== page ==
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November 10, 2012
CHESTNUT HILL, Mass. - When you’re playing the three-time NCAA champion of the last five seasons, and the current No. 1 team in the nation on their home ice, the margin for error is slim.
Twenty minutes of uninspired hockey will get you what you deserve.
No. 8 Notre Dame (6-3-0) found that out Friday night on Kelley Rink at Conte Forum as No. 1-rated Boston College (7-1-0) out-shot the Irish 12-2 in the second period -- finding the back of net twice -- en route to a 3-1 victory.
“We slept through the whole period, frankly,” said Irish head coach Jeff Jackson. “We were on our heels and we didn’t have the same energy we did when we started the game. I thought we had a good first and a pretty good third period. But you can’t play 40-minute hockey games and beat a team like this.”
Notre Dame out-shot the Eagles, 9-4, in the first period, but it was a 0-0 game heading into the second when Boston College took advantage of its skills and quickness against Irish goaltender Steven Summerhays.
Pat Mullane scored his fourth goal of the season on a breakaway pass from Patrick Way at the 4:41 mark. The most skilled player on the ice - sophomore Johnny Gaudreau - made in a 2-0 game at 16:30 when he beat Summerhays for his fifth goal of the season.
Notre Dame out-shot the Eagles, 9-6, in the third period, and made it interesting on freshman Thomas DePauli’s goal at the 7:10 mark. But BC goaltender Parker Milner was sharp all night, particularly in the third period, stymieing several point-blank scoring opportunities.
“(Milner) played well,” Jackson said. “He made some really big saves, especially down the stretch. But our guy played pretty well too.”
Gaudreau’s empty-netter with three seconds remaining was the 27th goal of his collegiate career in just his 53rd game.
“The second period has been a problem for us this season,” said Jackson, whose squad has been out-scored 6-1 in the second period in its losses to Minnesota-Duluth, Western Michigan and Boston College. “I don’t know if we lose our edge in the locker room. I take responsibility for that. I’m going to have to have a pump-up talk as we approach the second period. That’s been an issue for us in the three games we’ve lost.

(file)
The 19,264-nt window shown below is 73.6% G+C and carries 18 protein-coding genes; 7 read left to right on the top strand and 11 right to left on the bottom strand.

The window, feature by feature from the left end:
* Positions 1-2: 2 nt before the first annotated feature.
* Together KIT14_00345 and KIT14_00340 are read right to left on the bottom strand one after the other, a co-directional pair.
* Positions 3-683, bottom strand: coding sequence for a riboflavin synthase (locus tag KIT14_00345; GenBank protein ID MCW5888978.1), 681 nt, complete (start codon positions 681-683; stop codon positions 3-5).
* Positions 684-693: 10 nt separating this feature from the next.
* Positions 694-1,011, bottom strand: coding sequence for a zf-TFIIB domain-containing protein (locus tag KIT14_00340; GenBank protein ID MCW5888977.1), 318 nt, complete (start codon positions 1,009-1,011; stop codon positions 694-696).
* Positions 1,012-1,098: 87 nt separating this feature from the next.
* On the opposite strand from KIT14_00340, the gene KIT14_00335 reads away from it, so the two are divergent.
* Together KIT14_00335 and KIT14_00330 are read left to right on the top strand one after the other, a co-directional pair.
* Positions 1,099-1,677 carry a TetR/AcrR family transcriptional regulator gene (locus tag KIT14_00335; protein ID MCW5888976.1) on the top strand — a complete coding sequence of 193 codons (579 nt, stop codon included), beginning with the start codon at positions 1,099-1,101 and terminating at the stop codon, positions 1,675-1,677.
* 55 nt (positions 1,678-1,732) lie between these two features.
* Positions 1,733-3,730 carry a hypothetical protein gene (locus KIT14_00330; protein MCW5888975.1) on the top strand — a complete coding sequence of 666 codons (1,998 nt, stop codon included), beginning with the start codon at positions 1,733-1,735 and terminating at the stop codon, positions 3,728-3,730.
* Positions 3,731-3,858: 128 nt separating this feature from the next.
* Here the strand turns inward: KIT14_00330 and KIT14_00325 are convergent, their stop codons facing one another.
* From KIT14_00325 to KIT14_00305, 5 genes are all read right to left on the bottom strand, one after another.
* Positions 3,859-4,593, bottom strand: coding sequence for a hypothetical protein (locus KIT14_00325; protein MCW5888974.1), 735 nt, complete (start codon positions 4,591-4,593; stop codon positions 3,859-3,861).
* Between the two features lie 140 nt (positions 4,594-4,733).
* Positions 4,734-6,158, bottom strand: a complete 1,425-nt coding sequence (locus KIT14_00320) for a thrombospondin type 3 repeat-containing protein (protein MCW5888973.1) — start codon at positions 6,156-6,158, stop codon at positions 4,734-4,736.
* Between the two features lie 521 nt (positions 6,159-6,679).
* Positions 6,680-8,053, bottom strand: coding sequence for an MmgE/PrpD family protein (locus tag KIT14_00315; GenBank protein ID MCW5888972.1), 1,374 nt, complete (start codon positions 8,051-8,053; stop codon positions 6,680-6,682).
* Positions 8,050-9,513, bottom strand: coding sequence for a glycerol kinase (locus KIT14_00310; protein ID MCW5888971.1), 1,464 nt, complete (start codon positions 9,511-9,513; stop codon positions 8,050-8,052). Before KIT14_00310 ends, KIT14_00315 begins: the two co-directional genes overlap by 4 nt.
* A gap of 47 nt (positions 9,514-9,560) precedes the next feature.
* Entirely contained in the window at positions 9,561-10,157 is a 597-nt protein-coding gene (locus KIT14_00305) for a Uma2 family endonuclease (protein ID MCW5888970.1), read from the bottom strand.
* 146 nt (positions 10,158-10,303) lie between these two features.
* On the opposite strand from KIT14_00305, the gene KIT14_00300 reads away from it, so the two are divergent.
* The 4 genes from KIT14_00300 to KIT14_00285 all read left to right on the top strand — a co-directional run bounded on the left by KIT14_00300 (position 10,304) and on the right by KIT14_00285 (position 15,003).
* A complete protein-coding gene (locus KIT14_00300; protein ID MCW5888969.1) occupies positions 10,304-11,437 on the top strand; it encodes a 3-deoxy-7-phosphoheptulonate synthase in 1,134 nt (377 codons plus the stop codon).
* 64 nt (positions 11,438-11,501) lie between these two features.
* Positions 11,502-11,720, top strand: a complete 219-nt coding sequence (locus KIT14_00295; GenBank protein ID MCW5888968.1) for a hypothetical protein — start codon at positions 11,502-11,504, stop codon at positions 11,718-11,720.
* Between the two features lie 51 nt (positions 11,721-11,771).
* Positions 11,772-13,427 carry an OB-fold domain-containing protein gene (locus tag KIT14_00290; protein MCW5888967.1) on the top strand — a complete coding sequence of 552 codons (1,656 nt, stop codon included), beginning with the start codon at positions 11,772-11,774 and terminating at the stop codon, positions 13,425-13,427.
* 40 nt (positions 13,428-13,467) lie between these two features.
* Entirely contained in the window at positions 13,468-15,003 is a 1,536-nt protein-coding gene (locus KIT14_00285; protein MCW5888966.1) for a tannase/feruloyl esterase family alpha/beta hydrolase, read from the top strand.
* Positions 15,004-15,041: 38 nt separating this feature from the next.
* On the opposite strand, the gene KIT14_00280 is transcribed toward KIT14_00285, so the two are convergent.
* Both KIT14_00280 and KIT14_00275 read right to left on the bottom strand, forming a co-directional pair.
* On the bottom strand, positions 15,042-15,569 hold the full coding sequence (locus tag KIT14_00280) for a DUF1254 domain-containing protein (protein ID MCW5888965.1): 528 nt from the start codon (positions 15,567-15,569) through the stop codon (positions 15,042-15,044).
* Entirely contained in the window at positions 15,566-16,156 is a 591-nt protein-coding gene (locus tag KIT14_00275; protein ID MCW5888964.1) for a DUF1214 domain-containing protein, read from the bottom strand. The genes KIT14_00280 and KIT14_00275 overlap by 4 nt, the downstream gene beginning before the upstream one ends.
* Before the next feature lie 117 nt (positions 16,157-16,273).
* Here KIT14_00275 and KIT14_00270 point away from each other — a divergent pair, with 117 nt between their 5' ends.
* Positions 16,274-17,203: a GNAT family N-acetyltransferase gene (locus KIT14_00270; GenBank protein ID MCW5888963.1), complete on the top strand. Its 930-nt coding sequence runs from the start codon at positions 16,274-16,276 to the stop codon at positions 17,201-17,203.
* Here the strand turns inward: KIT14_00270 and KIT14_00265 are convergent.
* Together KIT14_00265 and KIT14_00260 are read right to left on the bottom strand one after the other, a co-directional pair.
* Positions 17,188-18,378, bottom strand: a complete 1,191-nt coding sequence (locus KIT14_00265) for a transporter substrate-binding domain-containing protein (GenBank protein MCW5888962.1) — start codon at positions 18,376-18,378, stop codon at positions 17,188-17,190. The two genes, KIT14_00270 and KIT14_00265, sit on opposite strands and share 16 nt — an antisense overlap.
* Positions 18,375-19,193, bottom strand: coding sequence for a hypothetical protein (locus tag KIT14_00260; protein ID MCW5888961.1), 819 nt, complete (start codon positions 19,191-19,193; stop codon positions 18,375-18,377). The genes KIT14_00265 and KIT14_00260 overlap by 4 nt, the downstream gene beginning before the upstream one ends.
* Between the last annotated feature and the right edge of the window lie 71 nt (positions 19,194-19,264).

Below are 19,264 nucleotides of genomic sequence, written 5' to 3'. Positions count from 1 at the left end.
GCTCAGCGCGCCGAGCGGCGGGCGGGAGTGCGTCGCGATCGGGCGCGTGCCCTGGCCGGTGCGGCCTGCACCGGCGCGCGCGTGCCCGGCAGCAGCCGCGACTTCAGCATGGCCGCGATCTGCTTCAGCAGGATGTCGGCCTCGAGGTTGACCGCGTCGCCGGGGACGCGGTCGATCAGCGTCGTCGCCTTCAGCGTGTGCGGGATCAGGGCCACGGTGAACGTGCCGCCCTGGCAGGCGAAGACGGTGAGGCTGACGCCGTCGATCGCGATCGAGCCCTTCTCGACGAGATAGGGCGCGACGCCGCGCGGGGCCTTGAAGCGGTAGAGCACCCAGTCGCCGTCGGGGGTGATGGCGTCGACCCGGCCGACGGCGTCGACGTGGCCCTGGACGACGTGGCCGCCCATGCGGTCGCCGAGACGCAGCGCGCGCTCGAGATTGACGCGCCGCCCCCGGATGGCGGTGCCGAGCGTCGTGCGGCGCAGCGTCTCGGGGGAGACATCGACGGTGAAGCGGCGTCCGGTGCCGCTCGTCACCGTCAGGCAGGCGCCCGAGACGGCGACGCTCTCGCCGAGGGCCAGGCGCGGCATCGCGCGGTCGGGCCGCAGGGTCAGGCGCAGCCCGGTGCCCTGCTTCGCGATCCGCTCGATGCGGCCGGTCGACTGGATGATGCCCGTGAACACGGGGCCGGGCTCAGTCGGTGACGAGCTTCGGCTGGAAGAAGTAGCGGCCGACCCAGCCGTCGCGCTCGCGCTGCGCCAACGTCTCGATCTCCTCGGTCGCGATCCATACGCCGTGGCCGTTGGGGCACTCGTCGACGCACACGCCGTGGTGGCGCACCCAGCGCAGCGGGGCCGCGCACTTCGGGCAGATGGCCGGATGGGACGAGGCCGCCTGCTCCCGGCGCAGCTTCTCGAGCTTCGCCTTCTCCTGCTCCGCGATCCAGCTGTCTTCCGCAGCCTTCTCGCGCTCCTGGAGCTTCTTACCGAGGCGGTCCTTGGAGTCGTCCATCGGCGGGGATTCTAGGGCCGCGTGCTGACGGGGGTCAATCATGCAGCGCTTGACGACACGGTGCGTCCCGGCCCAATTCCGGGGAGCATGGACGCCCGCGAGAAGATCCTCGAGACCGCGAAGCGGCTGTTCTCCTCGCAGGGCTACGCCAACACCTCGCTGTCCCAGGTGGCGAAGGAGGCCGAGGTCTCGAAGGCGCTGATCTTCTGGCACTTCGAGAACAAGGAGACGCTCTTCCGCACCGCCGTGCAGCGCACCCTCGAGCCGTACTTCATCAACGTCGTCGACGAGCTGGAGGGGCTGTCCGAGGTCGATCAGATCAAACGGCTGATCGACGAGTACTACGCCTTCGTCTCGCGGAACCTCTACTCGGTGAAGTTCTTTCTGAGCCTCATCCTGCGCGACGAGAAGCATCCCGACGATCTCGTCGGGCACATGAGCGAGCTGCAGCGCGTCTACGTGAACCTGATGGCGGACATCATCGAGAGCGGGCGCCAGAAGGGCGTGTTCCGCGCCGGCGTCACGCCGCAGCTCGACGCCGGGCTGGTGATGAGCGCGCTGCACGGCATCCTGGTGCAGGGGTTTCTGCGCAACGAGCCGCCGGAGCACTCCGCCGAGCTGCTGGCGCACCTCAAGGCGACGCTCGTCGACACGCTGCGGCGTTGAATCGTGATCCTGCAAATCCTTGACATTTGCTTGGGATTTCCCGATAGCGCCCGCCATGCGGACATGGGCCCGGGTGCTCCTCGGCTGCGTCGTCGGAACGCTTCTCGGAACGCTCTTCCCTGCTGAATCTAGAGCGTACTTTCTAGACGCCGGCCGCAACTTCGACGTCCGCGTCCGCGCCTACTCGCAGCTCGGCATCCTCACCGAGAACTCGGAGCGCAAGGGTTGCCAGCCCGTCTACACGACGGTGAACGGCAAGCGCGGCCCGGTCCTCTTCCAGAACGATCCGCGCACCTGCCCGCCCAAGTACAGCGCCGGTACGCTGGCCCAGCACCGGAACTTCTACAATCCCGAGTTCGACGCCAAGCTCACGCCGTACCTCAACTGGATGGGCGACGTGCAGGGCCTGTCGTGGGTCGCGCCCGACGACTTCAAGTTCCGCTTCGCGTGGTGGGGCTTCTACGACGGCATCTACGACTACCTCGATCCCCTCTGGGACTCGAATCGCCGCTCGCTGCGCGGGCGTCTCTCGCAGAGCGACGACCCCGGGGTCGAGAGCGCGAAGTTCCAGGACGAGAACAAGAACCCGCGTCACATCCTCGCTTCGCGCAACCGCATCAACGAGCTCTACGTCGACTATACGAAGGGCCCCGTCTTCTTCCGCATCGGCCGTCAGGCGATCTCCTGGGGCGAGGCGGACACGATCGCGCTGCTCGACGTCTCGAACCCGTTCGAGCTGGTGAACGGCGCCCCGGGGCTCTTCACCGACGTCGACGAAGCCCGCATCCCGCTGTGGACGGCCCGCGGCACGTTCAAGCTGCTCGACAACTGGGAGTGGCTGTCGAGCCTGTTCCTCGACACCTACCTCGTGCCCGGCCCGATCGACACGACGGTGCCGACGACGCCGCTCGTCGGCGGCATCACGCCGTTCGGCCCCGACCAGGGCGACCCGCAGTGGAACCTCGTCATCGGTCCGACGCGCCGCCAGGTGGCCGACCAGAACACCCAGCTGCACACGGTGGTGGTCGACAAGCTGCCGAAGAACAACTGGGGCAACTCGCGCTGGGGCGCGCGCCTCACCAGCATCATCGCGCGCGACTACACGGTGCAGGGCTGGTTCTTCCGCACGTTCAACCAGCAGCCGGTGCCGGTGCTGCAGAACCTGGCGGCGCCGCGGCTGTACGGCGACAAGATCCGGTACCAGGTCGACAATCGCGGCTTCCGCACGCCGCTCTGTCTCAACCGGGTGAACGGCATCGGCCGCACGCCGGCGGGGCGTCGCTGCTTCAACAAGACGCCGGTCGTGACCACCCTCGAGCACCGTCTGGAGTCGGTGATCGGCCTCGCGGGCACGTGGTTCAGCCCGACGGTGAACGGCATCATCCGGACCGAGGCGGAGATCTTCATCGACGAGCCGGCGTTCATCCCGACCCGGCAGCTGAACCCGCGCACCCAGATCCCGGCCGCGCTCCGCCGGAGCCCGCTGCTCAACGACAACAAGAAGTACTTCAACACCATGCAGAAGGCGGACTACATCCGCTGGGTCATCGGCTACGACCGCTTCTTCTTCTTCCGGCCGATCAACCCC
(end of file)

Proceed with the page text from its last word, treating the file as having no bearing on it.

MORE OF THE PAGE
“We were playing tentative, and that’s not how we play. When we’re playing well, we’re playing on our toes, and in the second period, we played tentative. You can’t play the game that way. It’s a read-and-react game. You have to play the game on the ice.”
In some respects, the 2-1 deficit when the Irish pulled Summerhays in the final minute was deceiving. The Eagles epitomize the speed and skill of Hockey East, which Notre Dame will join following the 2012-13 season. The Irish had difficulty keeping up most of the night.
“Any time you play the national champs, it’s always a measuring stick,” Jackson said. “We aspire to play the way they play, but their speed was certainly a factor in everything they do. They put a lot of pressure on you and break you down. They’re a good team, as advertised and as I expected.”
Following their final season in the CCHA, the Irish will join Boston College, Boston University, New Hampshire, Merrimack, Providence, Northeastern, Vermont, Massachusetts, UMass Lowell and Maine in Hockey East. Connecticut will make it a 12-team conference in 2014-15.
“One of the things I look forward to in Hockey East is we’re trying to build a team based on skill and speed,” Jackson said. “It’s still a work in progress in some areas. But I like the style of play in Hockey East.
“It’s not just BC. BU plays an up-tempo game. UNH plays an up-tempo game. Maine, when they’re playing at a high level, is an up-tempo team. There are a lot of teams in that category. For the most part, (Hockey East has) a great style of play, which is what we want to be part of. We’re looking forward to that.”
The game was Notre Dame’s seventh straight against a ranked opponent. The Irish are 4-3-0 during this current stretch. This marked the first time in five tries that Notre Dame has not defeated Boston College when the Eagles were ranked No. 1 at the time of the game. The Irish defeated BC last year on an overtime goal by Bryan Rust with 1.1 seconds remaining. The Eagles defeated the Irish in the 2008 national championship game, 4-1.
The Irish held Boston College’s No. 1-rated power-play unit (10-of-25 coming into the game) without a goal on six opportunities.
Boston College head coach Jerry York picked up his 920th career victory.
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